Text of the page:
In addition to the intended effects, the increasing use of artificial outdoor lighting also entails a number of undesirable side effects referred to as light pollution.
Artificial lighting can disturb the circadian rhythms of humans and animals, which are controlled by the change of day and night, and is suspected of being involved in the development of various diseases.
Moreover, the increasing illumination of the night influences the natural behaviour of animals. Besides habitat changes, the consequences are ranging from changes in hunting or reproductive behaviour to the deadly attraction effect of light sources, e. g. for insects. However, the longterm consequences of these changes for entire populations, communities or landscapes are still poorly understood.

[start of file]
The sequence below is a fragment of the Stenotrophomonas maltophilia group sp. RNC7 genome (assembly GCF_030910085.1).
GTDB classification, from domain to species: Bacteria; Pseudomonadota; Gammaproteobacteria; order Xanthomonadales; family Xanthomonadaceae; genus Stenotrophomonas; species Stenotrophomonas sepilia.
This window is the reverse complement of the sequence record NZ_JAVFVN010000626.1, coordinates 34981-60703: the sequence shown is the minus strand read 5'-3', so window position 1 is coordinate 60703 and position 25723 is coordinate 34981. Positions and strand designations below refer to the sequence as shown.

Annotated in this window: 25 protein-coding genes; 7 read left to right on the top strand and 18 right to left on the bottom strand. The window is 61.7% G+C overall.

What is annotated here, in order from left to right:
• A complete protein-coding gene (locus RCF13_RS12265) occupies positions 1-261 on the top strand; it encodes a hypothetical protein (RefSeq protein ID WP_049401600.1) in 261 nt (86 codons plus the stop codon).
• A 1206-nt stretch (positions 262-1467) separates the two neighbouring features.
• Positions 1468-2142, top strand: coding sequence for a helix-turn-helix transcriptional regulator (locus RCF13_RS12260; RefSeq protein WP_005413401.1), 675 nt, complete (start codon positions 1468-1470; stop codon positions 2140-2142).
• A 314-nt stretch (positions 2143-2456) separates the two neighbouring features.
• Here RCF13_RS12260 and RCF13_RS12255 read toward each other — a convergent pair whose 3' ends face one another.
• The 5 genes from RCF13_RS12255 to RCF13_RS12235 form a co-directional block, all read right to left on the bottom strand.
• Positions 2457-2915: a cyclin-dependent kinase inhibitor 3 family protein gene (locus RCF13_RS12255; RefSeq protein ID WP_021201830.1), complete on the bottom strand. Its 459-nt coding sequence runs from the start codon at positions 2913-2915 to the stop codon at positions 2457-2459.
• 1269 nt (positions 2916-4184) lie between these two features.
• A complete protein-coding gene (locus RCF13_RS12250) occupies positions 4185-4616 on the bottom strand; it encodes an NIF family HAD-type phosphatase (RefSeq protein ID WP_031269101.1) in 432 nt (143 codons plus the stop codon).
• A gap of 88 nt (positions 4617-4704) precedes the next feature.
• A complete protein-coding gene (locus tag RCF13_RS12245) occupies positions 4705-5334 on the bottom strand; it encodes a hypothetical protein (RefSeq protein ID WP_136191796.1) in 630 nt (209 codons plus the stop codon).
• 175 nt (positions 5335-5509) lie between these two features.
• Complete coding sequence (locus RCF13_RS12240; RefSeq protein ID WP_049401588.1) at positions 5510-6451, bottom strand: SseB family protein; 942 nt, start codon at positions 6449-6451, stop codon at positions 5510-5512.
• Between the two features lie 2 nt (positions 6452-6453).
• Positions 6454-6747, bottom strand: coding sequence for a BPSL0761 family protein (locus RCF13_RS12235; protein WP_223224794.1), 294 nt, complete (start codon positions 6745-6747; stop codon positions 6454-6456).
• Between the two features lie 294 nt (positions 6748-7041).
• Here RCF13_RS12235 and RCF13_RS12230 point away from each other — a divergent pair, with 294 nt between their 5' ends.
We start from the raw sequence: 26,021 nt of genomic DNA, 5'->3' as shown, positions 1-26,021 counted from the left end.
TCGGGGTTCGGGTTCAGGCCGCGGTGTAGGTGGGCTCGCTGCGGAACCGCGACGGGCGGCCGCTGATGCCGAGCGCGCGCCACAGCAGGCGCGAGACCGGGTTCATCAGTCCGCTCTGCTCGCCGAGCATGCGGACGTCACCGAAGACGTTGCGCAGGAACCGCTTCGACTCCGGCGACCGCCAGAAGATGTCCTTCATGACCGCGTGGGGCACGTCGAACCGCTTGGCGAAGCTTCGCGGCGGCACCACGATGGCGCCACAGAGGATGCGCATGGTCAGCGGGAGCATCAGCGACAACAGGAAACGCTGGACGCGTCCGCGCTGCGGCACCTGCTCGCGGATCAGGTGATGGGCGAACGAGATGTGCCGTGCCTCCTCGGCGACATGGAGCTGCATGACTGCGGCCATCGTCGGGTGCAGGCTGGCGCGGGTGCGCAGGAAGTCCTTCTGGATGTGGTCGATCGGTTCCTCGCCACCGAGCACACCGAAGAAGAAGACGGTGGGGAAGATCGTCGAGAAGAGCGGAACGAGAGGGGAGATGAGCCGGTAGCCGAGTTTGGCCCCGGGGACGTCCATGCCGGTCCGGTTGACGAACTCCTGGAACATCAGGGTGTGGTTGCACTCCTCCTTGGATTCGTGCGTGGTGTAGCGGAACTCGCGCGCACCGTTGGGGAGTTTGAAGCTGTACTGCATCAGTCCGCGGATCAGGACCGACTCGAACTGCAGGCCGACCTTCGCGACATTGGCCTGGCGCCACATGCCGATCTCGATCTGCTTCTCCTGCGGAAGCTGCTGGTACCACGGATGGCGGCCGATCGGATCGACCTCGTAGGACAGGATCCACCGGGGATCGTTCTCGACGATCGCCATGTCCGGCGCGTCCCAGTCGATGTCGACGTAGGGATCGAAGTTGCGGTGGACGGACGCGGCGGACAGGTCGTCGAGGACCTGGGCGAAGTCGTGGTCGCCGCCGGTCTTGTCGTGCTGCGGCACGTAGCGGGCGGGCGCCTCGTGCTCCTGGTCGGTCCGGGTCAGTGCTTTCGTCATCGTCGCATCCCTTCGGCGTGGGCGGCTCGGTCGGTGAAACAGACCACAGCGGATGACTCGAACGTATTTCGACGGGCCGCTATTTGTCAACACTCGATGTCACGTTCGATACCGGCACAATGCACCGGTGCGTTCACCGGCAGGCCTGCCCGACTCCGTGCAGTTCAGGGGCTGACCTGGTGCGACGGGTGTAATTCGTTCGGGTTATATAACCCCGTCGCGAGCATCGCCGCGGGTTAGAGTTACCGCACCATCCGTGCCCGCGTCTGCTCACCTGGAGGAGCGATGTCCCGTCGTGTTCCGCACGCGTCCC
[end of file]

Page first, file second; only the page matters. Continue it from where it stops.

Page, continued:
Options for reducing light pollution exist both technologically and in terms of regulation and approval of